Upfront access payments (UAPs) are common in the retail sector, where grocery retailers will often require such payments from suppliers. UAPs are defined in the European Commission's recent VBER guidelines as fixed fees that suppliers pay to distributors in the framework of a vertical relationship at the beginning of a relevant period, in order to get access to their distribution network and remunerate services provided to the suppliers by the distributors.

According to the VBER, UAPs are allowed in principle (if the market share of both the manufacturer and the retailer are each below 30%) and are only exceptionally found to result in anticompetitive foreclosure. UAPs can lead to a more efficient allocation of shelf space, reduce the asymmetry in information between suppliers and distributors and so benefit customers.

In the VBER guidelines, UAPs may have anticompetitive effects on the market and will not be exempted, where they (1) lead to anticompetitive foreclosure (ie the widespread use of upfront access payments increases the barriers to entry for small entrants); (2) lead to an increase in the retail price and reduce the incentive to compete on price on the downstream market (ie where the distribution market is highly concentrated); and (3) increase the barriers to entry for smaller suppliers on the market.

UK position

In the UK, the grocery retail sector has been under significant regulatory scrutiny by the competition authorities for some time. The latest in-depth investigation was the CC market investigation into the groceries sector (referred to above). During that investigation, the CC received a number of complaints about UK grocery retailers imposing UAPs.

However, the CC was unable to find any evidence to suggest that lump-sum payments to grocery retailers act as a significant barrier to entry or expansion for small suppliers. In addition, the CC did not find any evidence that obtaining lump-sum payments from suppliers distorts competition between grocery retailers or between suppliers. Rather, the CC considered that by compensating a retailer for the risks and costs of listing new products, UAPs such as slotting allowances may facilitate the introduction of products that retailers may otherwise be deterred from stocking.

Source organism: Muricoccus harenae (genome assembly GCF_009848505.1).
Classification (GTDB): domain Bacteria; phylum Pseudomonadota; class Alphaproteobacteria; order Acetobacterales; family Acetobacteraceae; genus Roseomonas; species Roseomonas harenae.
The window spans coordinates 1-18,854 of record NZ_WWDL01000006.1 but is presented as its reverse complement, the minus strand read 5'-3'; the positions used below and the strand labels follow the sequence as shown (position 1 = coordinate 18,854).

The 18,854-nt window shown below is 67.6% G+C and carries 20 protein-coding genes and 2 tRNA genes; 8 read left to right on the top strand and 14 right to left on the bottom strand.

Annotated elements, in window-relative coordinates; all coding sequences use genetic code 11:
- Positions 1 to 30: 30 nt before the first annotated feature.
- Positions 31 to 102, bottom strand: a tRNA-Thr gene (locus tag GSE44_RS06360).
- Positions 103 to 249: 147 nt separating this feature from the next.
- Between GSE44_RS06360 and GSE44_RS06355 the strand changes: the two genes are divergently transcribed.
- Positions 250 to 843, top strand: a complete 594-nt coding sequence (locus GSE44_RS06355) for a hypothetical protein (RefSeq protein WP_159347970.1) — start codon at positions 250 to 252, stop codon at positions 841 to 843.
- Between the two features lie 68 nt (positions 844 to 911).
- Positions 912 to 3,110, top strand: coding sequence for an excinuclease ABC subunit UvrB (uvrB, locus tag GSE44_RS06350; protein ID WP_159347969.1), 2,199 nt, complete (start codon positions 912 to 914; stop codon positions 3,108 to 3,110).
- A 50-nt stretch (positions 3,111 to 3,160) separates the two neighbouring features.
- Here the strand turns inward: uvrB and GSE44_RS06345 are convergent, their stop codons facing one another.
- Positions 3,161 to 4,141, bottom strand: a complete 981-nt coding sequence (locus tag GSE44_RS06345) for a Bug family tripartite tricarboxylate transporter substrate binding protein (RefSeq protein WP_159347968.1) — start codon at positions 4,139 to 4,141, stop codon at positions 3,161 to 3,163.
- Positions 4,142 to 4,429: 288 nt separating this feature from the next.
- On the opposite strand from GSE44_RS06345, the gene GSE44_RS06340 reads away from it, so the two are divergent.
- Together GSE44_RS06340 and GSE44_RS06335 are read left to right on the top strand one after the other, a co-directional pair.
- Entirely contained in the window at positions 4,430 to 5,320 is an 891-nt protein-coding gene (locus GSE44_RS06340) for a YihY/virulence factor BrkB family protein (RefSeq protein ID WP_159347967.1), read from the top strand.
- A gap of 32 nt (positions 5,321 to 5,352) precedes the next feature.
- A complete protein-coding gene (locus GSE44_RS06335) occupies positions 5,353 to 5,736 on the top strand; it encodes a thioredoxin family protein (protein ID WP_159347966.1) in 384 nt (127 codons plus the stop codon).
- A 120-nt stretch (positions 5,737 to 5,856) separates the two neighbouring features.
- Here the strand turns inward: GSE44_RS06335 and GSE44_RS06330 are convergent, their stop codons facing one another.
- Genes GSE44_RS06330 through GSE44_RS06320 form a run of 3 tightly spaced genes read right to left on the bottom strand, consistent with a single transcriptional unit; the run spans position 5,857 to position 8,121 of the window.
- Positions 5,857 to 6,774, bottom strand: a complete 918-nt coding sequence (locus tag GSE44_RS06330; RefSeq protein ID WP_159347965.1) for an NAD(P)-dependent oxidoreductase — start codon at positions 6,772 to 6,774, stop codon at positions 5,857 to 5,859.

This relatively relaxed view of UAPs is mirrored in the (more recent) VBER guidelines' treatment of UAPs, where the European Commission only identifies competition concerns in a small number of scenarios (such as where the UAPs are so high that they constitute a barrier to entry for smaller suppliers).

Nevertheless, as a result of the GSCOP remedy, since February 2010 major grocery retailers in the UK are subject to a new code. This states that a retailer must not directly or indirectly require a supplier to make any payment as a condition of stocking or listing that supplier's grocery products, unless such payment is made (1) in relation to a promotion; or (2) in respect of grocery products which have not been stocked, displayed or listed by that retailer during the preceding 365 days in 25% or more of its stores, and reflects a reasonable estimate by that retailer of the risk run by that retailer in stocking, displaying or listing such new grocery products.

French position

UAPs are not prohibited per se and are also common practice in the retail sector in France. However, they should not be required without being part of an actual commercial relationship and being accompanied by orders.

French unfair trade rules prohibit obtaining or seeking to obtain an advantage, as a precondition to placing orders, without a written agreement on a proportionate volume of purchase. In other words, asking for a fee to be paid without any consideration is prohibited.